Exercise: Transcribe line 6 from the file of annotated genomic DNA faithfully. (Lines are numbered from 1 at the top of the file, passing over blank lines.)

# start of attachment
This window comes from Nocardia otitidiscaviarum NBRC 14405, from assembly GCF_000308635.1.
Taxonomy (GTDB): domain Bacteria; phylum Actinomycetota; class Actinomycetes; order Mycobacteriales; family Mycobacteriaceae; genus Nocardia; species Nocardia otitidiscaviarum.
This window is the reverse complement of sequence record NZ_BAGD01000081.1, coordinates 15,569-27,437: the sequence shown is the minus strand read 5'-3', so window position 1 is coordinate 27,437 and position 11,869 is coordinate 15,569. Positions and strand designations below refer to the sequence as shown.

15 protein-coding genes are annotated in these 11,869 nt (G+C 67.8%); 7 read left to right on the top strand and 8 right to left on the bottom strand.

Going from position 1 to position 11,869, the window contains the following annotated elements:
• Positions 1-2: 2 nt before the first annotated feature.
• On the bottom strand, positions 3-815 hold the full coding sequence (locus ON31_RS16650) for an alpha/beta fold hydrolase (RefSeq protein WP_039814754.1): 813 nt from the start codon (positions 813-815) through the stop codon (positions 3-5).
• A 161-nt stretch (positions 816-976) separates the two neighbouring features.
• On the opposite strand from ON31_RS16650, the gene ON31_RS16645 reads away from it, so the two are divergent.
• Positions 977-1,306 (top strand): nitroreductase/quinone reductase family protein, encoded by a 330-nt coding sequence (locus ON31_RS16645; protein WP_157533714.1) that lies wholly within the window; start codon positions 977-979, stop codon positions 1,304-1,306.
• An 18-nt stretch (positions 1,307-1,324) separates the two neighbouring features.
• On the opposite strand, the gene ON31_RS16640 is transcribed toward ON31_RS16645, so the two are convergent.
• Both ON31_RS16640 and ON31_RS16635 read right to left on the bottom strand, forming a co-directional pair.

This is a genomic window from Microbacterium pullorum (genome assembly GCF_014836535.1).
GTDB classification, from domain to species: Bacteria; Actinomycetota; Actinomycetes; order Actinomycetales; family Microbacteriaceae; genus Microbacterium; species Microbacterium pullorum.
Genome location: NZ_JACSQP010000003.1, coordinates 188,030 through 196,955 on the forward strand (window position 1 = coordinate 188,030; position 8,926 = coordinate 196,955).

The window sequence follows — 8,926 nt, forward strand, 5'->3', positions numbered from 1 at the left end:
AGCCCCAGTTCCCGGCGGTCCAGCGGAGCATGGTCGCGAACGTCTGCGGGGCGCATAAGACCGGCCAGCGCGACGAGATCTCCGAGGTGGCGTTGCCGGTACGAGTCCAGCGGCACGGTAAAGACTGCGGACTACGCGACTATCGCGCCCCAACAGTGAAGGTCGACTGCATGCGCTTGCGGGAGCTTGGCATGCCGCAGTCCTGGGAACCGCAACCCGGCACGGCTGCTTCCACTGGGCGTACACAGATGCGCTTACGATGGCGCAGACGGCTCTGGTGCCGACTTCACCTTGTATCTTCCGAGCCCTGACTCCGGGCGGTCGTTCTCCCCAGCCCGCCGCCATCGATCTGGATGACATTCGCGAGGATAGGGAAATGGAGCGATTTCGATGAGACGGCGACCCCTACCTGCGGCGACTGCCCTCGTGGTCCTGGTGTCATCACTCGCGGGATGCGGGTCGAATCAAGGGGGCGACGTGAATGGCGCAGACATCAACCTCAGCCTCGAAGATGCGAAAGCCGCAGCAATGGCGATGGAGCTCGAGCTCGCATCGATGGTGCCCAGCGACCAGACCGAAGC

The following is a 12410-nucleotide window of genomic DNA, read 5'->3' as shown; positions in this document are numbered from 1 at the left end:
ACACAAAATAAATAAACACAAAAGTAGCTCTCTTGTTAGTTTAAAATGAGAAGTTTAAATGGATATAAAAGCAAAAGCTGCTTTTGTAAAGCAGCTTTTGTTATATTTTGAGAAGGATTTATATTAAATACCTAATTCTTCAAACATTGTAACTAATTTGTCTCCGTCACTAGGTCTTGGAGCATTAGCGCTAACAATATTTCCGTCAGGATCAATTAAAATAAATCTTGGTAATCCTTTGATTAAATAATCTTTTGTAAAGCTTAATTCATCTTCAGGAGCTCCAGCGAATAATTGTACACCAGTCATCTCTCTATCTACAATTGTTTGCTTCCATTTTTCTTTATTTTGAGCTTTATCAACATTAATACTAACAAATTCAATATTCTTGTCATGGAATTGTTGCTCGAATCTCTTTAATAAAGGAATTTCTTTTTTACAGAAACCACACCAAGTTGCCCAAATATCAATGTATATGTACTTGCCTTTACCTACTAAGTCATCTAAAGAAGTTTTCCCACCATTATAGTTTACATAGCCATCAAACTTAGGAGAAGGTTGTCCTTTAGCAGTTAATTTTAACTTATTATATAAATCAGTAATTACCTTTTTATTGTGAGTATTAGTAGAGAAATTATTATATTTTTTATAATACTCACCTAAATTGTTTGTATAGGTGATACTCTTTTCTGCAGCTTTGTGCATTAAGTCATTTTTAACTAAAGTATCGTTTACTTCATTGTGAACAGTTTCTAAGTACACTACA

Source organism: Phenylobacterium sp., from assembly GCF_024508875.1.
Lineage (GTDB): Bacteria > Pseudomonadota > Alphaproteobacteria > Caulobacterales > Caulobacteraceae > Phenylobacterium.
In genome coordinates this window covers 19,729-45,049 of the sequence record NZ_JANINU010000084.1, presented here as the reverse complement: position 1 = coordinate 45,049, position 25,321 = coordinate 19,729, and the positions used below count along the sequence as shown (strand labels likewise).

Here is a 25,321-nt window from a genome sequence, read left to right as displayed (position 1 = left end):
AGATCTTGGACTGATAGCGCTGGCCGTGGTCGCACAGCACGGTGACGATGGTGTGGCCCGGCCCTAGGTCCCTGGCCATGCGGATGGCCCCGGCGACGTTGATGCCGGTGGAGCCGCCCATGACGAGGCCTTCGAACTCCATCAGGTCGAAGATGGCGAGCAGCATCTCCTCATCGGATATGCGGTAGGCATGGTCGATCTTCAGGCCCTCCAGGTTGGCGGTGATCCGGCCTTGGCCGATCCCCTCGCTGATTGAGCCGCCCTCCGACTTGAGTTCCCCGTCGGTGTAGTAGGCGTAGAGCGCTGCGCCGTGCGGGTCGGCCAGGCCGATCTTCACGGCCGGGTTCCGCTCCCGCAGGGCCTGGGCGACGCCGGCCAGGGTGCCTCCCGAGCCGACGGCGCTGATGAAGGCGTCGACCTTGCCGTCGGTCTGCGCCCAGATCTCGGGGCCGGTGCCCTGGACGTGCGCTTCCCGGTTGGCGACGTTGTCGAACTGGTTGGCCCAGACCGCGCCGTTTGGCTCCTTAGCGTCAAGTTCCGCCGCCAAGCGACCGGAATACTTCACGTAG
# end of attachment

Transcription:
• Positions 1-2: 2 nt before the first annotated feature.